Thursday, January 10, 2013

"Little Girls in Pretty Boxes" author Joan Ryan on Gymcastic

Waking up early on a Saturday can be difficult at times but this weekend, I sprang out of bed (or mattress, really, since I'm crashing at a friend's place while I bum around LA). I was pretty excited to interview Joan Ryan, author of Little Girls in Pretty Boxes, a journalistic account of abusive training methods

For you young ones who weren't around when Little Girls was originally published, this book was a big deal back in the mid-90s. It spawned countless articles, an episode of Oprah and even a made-for-TV movie. It also incited the wrath of gymnastics fans, coaches, gymnastics, officials, etc. who all felt that the accounts were one sided, untrue, unfair. But the thread running throughout the critiques was this--the book made gymnastics look bad.

Hell yeah it did and deservedly so if you ask me, especially since the accounts in the book were true.

While it is true that the book was one sided--it didn't talk about the benefits of the sport or the thousands of happy experiences young girls have with it--all of the stories were true. Ryan was not hired to do PR for the sport or make it look good. Her angle was the abusive excesses of the system (and as our Gymcastic interview indicates, she didn't begin the project with that sort of agenda--the evidence sort of mounted as she went along.) While it may not have been representative of everyone's elite experience, she focused on the top group and on the most famous coaches and athletes. She didn't exactly have to look too hard for subjects or stories.

So why did the gymnastics community react so vehemently and negatively against this book and Ms. Ryan if she was being truthful and doing what a thousand journalists before her have done?

I think it has to do with how small, insular communities handle criticism that comes from without. I come from the Orthodox community and I witnessed firsthand how criticism of Orthodox Jews was handled when it was made from the outside--it was immediately delegitimized. And the primary concern was never addressing the critique but worrying about how it made us look to others. We're presently seeing it as the ultra-Orthodox are grappling with their child molestation scandals. You don't hear much concern about the victims or acknowledgement of the problem. And even if the problem is acknowledged, it's with the caveat that it's not as bad as they're making it seem.  I've even read complaints from Hasidim who wonder why the media can't write articles about the nice things they do. They're also upset about a "one sided" portrayal of their community.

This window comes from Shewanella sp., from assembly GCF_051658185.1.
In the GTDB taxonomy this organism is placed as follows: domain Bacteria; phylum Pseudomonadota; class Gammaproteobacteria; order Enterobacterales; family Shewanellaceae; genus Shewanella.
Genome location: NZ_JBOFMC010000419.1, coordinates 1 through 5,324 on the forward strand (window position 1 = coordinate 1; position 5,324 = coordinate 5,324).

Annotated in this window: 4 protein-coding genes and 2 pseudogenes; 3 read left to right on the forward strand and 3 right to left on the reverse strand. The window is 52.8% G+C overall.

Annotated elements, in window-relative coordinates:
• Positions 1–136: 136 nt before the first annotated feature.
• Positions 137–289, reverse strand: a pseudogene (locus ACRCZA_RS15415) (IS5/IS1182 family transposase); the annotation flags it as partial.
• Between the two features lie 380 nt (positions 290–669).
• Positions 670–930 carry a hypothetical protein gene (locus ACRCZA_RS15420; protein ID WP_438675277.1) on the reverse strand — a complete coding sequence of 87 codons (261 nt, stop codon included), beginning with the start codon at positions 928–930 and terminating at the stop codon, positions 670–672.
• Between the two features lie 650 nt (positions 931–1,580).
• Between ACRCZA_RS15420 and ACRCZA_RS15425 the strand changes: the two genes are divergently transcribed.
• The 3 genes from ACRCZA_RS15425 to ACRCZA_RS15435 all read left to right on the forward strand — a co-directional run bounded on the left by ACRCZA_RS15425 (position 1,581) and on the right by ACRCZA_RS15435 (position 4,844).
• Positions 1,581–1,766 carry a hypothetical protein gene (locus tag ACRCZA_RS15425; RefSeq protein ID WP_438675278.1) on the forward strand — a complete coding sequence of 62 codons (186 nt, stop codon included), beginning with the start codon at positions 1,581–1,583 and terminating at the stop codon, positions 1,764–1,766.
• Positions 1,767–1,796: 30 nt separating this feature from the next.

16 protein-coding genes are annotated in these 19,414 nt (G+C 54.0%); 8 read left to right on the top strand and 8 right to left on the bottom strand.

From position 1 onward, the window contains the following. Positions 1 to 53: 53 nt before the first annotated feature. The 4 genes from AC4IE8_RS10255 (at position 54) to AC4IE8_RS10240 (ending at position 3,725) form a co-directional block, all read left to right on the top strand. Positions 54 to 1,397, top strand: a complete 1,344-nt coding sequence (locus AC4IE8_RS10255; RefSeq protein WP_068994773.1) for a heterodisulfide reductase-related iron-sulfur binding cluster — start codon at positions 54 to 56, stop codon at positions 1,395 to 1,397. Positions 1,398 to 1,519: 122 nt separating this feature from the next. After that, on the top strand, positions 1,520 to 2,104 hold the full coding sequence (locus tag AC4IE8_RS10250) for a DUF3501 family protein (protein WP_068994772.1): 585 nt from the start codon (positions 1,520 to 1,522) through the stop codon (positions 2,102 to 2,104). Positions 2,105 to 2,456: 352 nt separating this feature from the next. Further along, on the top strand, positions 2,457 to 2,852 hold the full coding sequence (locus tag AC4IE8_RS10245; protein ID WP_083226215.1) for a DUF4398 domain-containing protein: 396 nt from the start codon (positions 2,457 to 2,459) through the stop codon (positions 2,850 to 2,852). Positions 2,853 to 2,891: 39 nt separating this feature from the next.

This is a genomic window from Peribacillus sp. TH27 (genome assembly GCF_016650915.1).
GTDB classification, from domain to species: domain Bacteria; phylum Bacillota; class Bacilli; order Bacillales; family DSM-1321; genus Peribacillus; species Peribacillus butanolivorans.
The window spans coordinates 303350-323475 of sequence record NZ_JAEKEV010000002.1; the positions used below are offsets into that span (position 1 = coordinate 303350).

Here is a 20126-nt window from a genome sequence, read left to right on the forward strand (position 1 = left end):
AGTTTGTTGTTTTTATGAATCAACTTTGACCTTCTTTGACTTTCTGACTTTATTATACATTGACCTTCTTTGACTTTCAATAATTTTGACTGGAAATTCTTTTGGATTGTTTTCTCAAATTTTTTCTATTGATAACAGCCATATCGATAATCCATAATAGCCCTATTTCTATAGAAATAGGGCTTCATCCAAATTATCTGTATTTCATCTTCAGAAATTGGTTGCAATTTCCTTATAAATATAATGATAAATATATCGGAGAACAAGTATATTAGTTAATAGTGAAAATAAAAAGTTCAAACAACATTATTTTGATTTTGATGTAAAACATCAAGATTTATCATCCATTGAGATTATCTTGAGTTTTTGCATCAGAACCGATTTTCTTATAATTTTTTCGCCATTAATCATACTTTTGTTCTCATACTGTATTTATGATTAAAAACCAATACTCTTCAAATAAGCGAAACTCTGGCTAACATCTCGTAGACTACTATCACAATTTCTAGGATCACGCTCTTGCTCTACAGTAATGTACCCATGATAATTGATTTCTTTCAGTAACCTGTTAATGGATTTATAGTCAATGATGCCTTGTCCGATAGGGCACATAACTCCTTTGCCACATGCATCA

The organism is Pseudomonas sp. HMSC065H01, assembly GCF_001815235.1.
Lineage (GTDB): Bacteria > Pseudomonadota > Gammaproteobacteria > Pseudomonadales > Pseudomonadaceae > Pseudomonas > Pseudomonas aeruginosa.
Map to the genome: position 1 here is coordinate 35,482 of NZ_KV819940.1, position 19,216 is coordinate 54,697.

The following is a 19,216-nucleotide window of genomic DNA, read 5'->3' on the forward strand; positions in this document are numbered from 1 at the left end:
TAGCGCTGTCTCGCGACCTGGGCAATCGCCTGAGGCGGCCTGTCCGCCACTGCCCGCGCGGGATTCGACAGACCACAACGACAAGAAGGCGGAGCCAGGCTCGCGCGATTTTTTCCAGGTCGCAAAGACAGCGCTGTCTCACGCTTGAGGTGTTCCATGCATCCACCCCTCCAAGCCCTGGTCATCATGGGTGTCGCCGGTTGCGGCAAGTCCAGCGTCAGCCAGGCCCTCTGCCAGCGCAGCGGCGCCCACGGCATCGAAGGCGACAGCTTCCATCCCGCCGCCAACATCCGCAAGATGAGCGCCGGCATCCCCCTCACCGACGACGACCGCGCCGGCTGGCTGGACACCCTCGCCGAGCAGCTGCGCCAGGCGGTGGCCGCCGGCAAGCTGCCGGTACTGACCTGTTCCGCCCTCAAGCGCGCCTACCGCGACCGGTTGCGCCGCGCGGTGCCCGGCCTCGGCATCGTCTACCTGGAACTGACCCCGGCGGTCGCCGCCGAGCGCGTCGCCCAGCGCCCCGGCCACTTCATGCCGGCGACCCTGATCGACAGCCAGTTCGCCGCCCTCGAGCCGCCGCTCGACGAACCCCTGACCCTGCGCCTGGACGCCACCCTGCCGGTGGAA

I'm not equating the child molestation in Orthodox communities with extreme coaching techniques and eating disorders in gymnastics. My comments pertain to how small, relatively insular groups handle their scandals. Both groups are especially sensitive to how they're portrayed because they are so rarely given major press attention. They react to very real, very necessary, very legitimate criticism by turning away from the substance of the critique and making it about image. But PR isn't the problem in either case. Even if they are making you look bad, that's not your biggest problem. The fact that there is abuse, eating disorders, and injuries is the real problem.

Anyway, we didn't discuss any of that with Ms. Ryan. I didn't want to drag yet another person into my discussion of how Judaism and gymnastics share common ground. Even I'm starting to get bored of this.

Regardless of how you felt about the book at the time, you should listen to our interview with her. (And by the way--I hated it as a kid cause it constituted a direct assault on the thing I loved most. But then I grew up.) Ryan was really great to talk to. One of my favorite moments was when Ryan said that Bela Karolyi denied ever being interviewed. Of course, Ryan had notes and recordings from that session so it was a ludicrous assertion for him to make. As a journalist, I've had that experience too. A subject calls or emails me to either tell me that he/she didn't say it or that it had been off the record. I record the vast majority of my interviews and I do my very best to be fair and accurate. In these situations, I merely invite the complaining subject to listen to the recording if he/she chooses to see if I went wrong or had included something I said would be off the record. It generally never gets to that point.

Also an interesting point to come out in the after-interview discussion was the impact of the 2000 Olympic team on USA Gymnastics. 1999-2000 and the Sydney Games marked the end of Bela Karolyi's relevance on the gymnastics scene. (Now he's trotted out by NBC and Bob Costas once every four years to be exuberant and incomprehensible.) And that group was one of the first to complain about unfairness while still being in the system rather than waiting till they were years past it, especially someone like Jamie Dantzscher who called out Karolyi on his treatment of the team in the media. I'm impressed than an 18-year-old was able to stand up to him when so many coaches and other adults in the past were unable to do so.

Check out the whole episode here.

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